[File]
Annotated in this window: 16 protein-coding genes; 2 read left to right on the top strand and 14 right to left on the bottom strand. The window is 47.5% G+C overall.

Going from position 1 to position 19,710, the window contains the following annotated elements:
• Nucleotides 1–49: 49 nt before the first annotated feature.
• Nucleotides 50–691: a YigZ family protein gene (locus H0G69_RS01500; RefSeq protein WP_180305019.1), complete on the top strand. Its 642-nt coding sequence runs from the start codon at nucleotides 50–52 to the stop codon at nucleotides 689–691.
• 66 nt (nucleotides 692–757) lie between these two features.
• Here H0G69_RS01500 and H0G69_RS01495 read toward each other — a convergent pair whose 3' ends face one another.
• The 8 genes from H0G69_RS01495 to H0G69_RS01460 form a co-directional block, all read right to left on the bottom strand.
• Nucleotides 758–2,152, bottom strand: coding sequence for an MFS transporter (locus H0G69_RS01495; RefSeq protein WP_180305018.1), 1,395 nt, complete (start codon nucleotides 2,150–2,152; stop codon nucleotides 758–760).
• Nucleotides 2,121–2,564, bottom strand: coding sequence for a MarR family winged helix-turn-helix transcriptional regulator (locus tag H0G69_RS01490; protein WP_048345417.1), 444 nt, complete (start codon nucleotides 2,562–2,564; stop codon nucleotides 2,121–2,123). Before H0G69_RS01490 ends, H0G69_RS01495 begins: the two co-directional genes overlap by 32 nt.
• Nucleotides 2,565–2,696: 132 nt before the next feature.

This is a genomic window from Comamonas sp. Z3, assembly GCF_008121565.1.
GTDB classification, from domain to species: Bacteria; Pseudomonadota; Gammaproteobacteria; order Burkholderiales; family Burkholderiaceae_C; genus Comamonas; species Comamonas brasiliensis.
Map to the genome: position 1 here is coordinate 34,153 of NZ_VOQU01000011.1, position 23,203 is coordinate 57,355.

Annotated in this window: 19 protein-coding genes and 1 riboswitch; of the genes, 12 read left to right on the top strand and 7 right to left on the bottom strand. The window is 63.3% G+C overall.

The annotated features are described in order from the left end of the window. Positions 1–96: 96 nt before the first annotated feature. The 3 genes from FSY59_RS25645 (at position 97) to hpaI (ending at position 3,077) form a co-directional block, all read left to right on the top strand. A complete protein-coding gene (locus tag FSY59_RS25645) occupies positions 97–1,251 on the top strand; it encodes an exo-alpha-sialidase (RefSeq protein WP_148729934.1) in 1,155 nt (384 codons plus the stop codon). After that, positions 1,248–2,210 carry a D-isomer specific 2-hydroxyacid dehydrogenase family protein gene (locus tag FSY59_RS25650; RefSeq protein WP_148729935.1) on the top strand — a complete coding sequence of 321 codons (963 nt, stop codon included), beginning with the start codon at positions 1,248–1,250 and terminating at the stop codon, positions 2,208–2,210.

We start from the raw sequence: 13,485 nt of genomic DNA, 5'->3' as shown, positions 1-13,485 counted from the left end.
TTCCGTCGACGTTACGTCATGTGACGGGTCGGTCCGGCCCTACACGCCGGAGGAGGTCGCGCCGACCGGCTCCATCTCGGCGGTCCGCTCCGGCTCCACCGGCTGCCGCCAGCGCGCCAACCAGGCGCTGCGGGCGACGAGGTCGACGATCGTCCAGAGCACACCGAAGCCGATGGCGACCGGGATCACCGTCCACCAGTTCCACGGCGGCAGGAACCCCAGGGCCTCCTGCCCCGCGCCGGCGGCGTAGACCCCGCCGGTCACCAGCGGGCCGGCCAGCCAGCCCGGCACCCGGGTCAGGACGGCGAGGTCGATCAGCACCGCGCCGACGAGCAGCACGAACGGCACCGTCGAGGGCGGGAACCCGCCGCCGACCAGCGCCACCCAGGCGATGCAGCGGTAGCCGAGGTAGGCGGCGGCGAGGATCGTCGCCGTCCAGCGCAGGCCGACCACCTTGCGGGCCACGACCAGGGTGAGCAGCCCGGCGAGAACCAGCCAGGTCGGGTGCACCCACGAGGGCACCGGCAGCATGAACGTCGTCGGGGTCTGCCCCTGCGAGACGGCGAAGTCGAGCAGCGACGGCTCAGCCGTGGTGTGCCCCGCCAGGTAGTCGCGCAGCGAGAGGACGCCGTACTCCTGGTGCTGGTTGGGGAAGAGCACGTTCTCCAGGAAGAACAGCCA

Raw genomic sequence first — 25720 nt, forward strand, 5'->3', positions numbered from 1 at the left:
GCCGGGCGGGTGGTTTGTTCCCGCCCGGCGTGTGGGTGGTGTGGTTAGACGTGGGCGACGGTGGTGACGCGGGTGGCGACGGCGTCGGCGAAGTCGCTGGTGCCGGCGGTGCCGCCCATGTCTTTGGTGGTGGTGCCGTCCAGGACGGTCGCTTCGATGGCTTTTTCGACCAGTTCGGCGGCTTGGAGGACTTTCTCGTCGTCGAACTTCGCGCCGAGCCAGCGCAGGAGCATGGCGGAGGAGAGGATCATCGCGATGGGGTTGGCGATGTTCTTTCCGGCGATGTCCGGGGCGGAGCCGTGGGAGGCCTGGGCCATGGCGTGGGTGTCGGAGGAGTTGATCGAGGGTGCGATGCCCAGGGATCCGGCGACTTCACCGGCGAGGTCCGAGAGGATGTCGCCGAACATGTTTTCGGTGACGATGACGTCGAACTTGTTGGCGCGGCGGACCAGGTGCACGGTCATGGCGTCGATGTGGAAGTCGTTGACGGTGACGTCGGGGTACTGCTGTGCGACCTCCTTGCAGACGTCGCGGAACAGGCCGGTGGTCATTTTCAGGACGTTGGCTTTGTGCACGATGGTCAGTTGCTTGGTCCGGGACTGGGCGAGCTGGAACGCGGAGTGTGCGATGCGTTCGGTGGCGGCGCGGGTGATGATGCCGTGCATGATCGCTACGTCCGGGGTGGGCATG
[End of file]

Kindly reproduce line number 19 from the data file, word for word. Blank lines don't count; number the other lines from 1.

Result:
GCCGGGCGGGTGGTTTGTTCCCGCCCGGCGTGTGGGTGGTGTGGTTAGACGTGGGCGACGGTGGTGACGCGGGTGGCGACGGCGTCGGCGAAGTCGCTGGTGCCGGCGGTGCCGCCCATGTCTTTGGTGGTGGTGCCGTCCAGGACGGTCGCTTCGATGGCTTTTTCGACCAGTTCGGCGGCTTGGAGGACTTTCTCGTCGTCGAACTTCGCGCCGAGCCAGCGCAGGAGCATGGCGGAGGAGAGGATCATCGCGATGGGGTTGGCGATGTTCTTTCCGGCGATGTCCGGGGCGGAGCCGTGGGAGGCCTGGGCCATGGCGTGGGTGTCGGAGGAGTTGATCGAGGGTGCGATGCCCAGGGATCCGGCGACTTCACCGGCGAGGTCCGAGAGGATGTCGCCGAACATGTTTTCGGTGACGATGACGTCGAACTTGTTGGCGCGGCGGACCAGGTGCACGGTCATGGCGTCGATGTGGAAGTCGTTGACGGTGACGTCGGGGTACTGCTGTGCGACCTCCTTGCAGACGTCGCGGAACAGGCCGGTGGTCATTTTCAGGACGTTGGCTTTGTGCACGATGGTCAGTTGCTTGGTCCGGGACTGGGCGAGCTGGAACGCGGAGTGTGCGATGCGTTCGGTGGCGGCGCGGGTGATGATGCCGTGCATGATCGCTACGTCCGGGGTGGGCATG